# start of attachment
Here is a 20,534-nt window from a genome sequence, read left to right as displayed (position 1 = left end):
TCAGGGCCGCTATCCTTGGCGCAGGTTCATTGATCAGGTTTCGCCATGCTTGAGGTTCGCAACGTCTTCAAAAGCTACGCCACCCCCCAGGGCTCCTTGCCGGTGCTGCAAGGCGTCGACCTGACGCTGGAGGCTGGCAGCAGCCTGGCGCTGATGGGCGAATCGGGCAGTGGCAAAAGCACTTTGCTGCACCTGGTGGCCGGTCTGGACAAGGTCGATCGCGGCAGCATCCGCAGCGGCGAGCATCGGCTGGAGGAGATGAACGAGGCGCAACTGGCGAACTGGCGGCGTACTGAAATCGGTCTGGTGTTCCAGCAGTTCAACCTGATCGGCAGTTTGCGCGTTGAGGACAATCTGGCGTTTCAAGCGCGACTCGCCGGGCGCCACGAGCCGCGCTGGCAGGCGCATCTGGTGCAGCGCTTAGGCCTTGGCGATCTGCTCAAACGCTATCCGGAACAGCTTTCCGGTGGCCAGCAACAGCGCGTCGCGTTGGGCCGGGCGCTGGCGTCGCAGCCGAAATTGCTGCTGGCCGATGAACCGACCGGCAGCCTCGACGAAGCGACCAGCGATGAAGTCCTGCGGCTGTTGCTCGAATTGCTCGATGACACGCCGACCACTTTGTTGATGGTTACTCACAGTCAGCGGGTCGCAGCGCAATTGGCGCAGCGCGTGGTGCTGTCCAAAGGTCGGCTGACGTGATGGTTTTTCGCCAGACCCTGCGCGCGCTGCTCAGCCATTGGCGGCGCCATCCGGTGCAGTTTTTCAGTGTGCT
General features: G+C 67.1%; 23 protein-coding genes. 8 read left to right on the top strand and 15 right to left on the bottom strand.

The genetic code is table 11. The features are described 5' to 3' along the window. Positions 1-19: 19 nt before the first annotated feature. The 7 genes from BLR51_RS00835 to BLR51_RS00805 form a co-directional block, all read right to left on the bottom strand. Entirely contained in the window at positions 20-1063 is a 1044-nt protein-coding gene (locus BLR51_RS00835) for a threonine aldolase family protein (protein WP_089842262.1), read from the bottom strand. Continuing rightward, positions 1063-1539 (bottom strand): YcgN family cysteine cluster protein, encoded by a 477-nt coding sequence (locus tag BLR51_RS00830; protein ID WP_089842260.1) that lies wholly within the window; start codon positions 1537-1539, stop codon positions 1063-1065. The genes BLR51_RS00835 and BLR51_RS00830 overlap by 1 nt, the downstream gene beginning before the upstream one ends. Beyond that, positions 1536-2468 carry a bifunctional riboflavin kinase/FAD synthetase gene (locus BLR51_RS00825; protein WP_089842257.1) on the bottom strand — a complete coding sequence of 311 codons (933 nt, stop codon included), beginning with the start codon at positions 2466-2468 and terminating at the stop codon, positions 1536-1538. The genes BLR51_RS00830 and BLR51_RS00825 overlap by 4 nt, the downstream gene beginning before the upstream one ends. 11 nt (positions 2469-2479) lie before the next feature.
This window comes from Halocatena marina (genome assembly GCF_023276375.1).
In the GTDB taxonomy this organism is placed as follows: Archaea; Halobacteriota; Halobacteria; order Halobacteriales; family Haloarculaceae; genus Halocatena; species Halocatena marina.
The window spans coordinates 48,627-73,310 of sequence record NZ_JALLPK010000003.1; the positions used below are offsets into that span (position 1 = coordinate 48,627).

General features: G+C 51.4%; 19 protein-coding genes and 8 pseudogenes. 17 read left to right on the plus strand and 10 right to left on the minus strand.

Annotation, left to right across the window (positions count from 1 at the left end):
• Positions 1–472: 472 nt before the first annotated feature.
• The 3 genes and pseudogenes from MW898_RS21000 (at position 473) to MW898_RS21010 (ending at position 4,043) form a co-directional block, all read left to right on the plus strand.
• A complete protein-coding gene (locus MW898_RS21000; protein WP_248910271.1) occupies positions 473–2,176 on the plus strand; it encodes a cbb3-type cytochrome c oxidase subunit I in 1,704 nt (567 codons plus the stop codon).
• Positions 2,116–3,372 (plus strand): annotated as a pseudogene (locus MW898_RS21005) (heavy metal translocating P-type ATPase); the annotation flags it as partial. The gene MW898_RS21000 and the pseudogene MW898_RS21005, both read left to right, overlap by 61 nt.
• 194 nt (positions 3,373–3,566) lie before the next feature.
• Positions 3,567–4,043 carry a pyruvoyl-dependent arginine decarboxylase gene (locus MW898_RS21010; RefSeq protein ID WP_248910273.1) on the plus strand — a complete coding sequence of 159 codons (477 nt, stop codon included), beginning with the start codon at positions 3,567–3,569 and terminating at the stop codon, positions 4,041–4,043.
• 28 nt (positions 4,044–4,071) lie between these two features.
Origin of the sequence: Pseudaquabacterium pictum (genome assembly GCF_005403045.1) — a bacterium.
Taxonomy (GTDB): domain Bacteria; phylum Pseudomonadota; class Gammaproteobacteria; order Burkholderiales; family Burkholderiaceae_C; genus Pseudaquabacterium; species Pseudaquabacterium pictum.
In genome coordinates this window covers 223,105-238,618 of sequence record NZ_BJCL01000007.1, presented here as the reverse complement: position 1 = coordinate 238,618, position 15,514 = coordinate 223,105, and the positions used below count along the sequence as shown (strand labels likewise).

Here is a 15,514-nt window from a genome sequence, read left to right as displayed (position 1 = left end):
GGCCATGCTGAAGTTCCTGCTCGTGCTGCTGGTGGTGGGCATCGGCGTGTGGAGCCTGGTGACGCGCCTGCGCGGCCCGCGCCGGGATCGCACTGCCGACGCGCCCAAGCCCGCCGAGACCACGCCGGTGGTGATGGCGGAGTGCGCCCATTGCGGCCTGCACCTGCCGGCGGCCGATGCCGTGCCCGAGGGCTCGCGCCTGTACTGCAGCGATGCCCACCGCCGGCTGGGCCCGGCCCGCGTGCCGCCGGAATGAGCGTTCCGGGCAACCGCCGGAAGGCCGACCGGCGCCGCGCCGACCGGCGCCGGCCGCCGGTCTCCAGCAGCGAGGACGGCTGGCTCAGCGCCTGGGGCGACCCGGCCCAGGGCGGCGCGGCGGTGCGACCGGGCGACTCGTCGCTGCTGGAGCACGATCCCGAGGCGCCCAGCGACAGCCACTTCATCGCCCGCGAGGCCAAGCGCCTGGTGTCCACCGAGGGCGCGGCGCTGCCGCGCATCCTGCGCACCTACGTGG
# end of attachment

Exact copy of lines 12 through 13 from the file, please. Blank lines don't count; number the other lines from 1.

• A complete protein-coding gene (locus MW898_RS21000; protein WP_248910271.1) occupies positions 473–2,176 on the plus strand; it encodes a cbb3-type cytochrome c oxidase subunit I in 1,704 nt (567 codons plus the stop codon).
• Positions 2,116–3,372 (plus strand): annotated as a pseudogene (locus MW898_RS21005) (heavy metal translocating P-type ATPase); the annotation flags it as partial. The gene MW898_RS21000 and the pseudogene MW898_RS21005, both read left to right, overlap by 61 nt.